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Approaching Abnormal, Inflamed, and Infected Nails

At the 2020 Winter Clinical Dermatology Conference, Boni E. Elewski, MD, shared practical tips for dermatologists looking to approach a variety of nail presentations. The presentation covered pearls on treating the solitary abnormal nail, inflammatory nail disorders, and common nail infections.

In her first tip, Dr Elewski discussed how diagnosing the solitary abnormal nail can be a relatively easy process. When the patient presents with a solitary abnormal nail, the dermatologist should take steps to determine the differential diagnosis, including biopsy, x-ray, and culture. However, if malignancy is suspected, x-ray should be used first to note of soft tissue growth. Dermoscopy can be especially useful tool for differential diagnosis as well, as shown in a case report by Dr Elewski that demonstrated a honeycomb pattern on a solitary abnormal nail presenting with onychomatricoma.

Dermatologists should also pay attention to longitudinal erythronychia. When multiple nails present with longitudinal erythronychia, the underlying cause is an inflammatory process such as lichen planus, graft vs host disease, or drug related. When longitudinal erythronychia is localized to one nail, it is most commonly a sign of onychopapilloma, but it can also be glomus tumor, verrucae, warty dyskeratoma, and isolated lichen planus. Cancerous causes include basal cell carcinoma, Bowen’s disease, and amelanotic melanoma.

In short, Dr Elewski said, if only one nail is involved, the abnormal nail is likely caused by a tumor.

Dr Elewski’s second tip regarded diagnostic pearls for inflammatory nail disorders. For example, nail psoriasis occurs in up to 78% of patients with psoriasis and is more common in patients with psoriatic arthritis and genital psoriasis. It usually involves several nails and both hands and may be the only sign of psoriasis in 5% of patients. When dermatologists consider the nail-joint relationship, particularly the distal and proximal interphalangeal (DIP, PIP) joints, the relationship between nail psoriasis and psoriatic arthritis should be no surprise.

“It’s helpful, in my experience, when you have an abnormal nail to feel the DIP and PIP joints,” explained Dr Elewski, “and talk to the patient about pain, difficulty moving, morning stiffness, and so forth, to help nail the diagnosis.”

There are three additional features to consider to help diagnosis nail psoriasis:

  • Irregular pitting of the nail plate;
  • Salmon-colored patches or oil spots on the nail bed; and
  • Onycholysis with erythematous borders

Lichen planus can occur in the nail bed as well. “When I walk into a room and see really horrible nails, what do I think of? Lichen planus,” said Dr Elewski. This often presents with longitudinal nail plate fissures, nail plate thinning, longitudinal erythronychia, angel wing deformity, dorsal pterygium, and anonychia. Treatment of nail lichen planus is paramount and should be considered a nail emergency. Treatment options include intralesional steroids to the nail matrix at the proximal nail fold, intramuscular or oral steroids, and topical treatments with potent corticosteroids and tazarotene. However, when the nail presents with dorsal pterygium, the nail matrix is dead, so no treatment is going to be effective. Notably, one-third of nail lichen planus progress despite treatment.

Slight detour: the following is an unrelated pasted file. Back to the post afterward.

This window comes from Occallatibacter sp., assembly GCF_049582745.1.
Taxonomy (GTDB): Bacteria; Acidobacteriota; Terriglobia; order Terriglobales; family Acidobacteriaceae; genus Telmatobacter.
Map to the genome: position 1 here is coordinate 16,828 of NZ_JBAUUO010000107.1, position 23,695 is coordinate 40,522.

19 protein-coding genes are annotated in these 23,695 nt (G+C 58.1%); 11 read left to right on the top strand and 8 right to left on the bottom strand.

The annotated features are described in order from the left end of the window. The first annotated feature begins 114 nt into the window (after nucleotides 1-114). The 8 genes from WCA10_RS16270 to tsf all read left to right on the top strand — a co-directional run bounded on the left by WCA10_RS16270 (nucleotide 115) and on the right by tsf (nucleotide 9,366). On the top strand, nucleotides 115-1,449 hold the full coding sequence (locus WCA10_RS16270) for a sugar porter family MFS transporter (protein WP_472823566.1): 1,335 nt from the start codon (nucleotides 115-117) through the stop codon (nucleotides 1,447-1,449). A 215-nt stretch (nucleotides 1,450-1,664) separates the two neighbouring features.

The final tip was regarding treatment of nail infections. Dr Elewski discussed three major infections:

  • Onychomycosis - Trichophyton rubrum is the most common isolate. This infection is treated with terabinafine 250 mg daily for 90 days (though dermatologists should be careful regarding T rubrum’s growing resistance), itraconazole 400 mg daily for 1 week per month for 4 months or 200 mg daily for 3 months, and fluconazole 200 mg to 400 mg once weekly (such as “Fungal Fridays” or “Toes-day”).
  • Pseudomonas – If the nail is green in color, it is probably Pseudomonas infection. It can occur concomitantly with dermatophyte infection, and an x-ray in chronic infection or painful nails should be done to rule out osteomyelitis. Treatment options include vinegar soaks, half white vinegar/half isopropyl alcohol drops under nail, ciprofloxacin otic drops, and oral antibiotics, but most importantly, the affected area should be kept dry.
  • Candida – A blackish nail, towards a lateral edge with edema and loss of cuticle, may be caused by Candida infection. Treatment includes oral fluconazole 200 mg daily for one week.

Elewaki BE. Nail tips. Presented at: 2020 Winter Clinical Dermatology Conference; Kohala Coast, HI; January 18, 2020.

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